The mobile high street is here, is your business at risk of missing out?

Like it or not, the mobile high street is here. Large high street retailers have, for some while, realised that their customers’ obsession with smart phones offers a huge opportunity. To capitalise on this, the vast majority are heavily investing in creating a mobile customer experience, from mobile loyalty and offers to ordering and payments.

The following reviews, from real customers in the app store, show just why businesses are pumping massive budgets in to mobile and why they are using it as a way to delight, surprise and reward their loyal shoppers.

“Love it! So quick and easy and no more lost stamp cards!”

“Love this app, convenient to order and it tracks your pizza with great humour, excellent stuff!”

“I love not having to keep track of my gift card. I love that there are nutrition facts. Double win!”

These large retailers heavily promote their apps in-store, often with an incentive to encourage download, and it’s working. Ultimately this is leaving smaller Traders at risk of being left behind as their customers start to date the bigger boys behind their back.

So what are the big high street retailers doing with mobile? Why are consumers embracing an increasingly mobile high street? And what does this mean for the UK’s small and independent Traders?

Let’s start by breaking down what some of the bigger players are doing on today’s mobile high street here in the UK…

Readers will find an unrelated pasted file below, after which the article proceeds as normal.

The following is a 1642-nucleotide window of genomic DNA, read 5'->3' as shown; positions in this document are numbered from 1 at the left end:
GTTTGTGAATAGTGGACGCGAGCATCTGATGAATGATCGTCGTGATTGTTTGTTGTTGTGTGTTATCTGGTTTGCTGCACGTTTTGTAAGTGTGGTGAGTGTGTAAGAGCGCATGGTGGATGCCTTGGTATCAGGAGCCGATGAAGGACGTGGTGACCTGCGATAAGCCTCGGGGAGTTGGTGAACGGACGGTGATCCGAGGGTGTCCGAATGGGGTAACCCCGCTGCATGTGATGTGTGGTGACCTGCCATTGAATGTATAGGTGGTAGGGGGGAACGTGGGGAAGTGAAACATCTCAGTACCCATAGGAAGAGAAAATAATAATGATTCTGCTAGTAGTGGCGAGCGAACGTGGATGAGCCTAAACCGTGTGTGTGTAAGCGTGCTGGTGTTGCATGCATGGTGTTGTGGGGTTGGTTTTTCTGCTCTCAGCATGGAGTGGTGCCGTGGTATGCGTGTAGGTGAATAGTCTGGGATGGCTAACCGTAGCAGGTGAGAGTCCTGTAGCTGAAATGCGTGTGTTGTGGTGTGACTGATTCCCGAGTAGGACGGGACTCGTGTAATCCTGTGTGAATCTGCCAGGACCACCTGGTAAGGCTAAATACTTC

dominos mobile app - mobile high streetDomino’s

Domino’s started focusing heavily on mobile in 2011 and they now have more than 850 stores in the UK alone. They are seen as a leader in mobile customer communications and have launched a range of market first innovations which include ordering by emoji (a pizza emoji, naturally) and ‘zero click’.

What do they do?

What started off as an online strategy has now rapidly moved to a mobile one with Domino’s now encouraging and incentivizing their customers to download and order via their app. The app provides full menus, store locators and home delivery or takeaway order functions. It also stores your previous orders so repeat orders can be made at the touch of a button.

Has it been a success?

More than 11 million downloads of their app with customers particularly liking how easy it is to order their favourite pizza.

all bar one mobile app - mobile high streetAll Bar One

Launched in 2016, All Bar One’s loyalty app rewards customers for purchasing coffee, food and alcohol (of course). All Bar One want it to be used as an all-day social planner.

What do they do?

It’s not just loyalty – customers get birthday treats, regular offers and can pre-order tables all via the app.

Has it been a success?

Over 100k downloads isn’t bad for an app in a sector not traditionally known for its use of paper stamp card loyalty.

nandos mobile app - mobile high streetNando’s

Nando’s phased out their popular paper stamp cards in 2014 and replaced them with a plastic card and app combo. They decided to make the move in to mobile and ‘take their marketing to the next level’ after research discovered their customers ‘wanted more from their reward options and kept on losing their cards’.

What is it?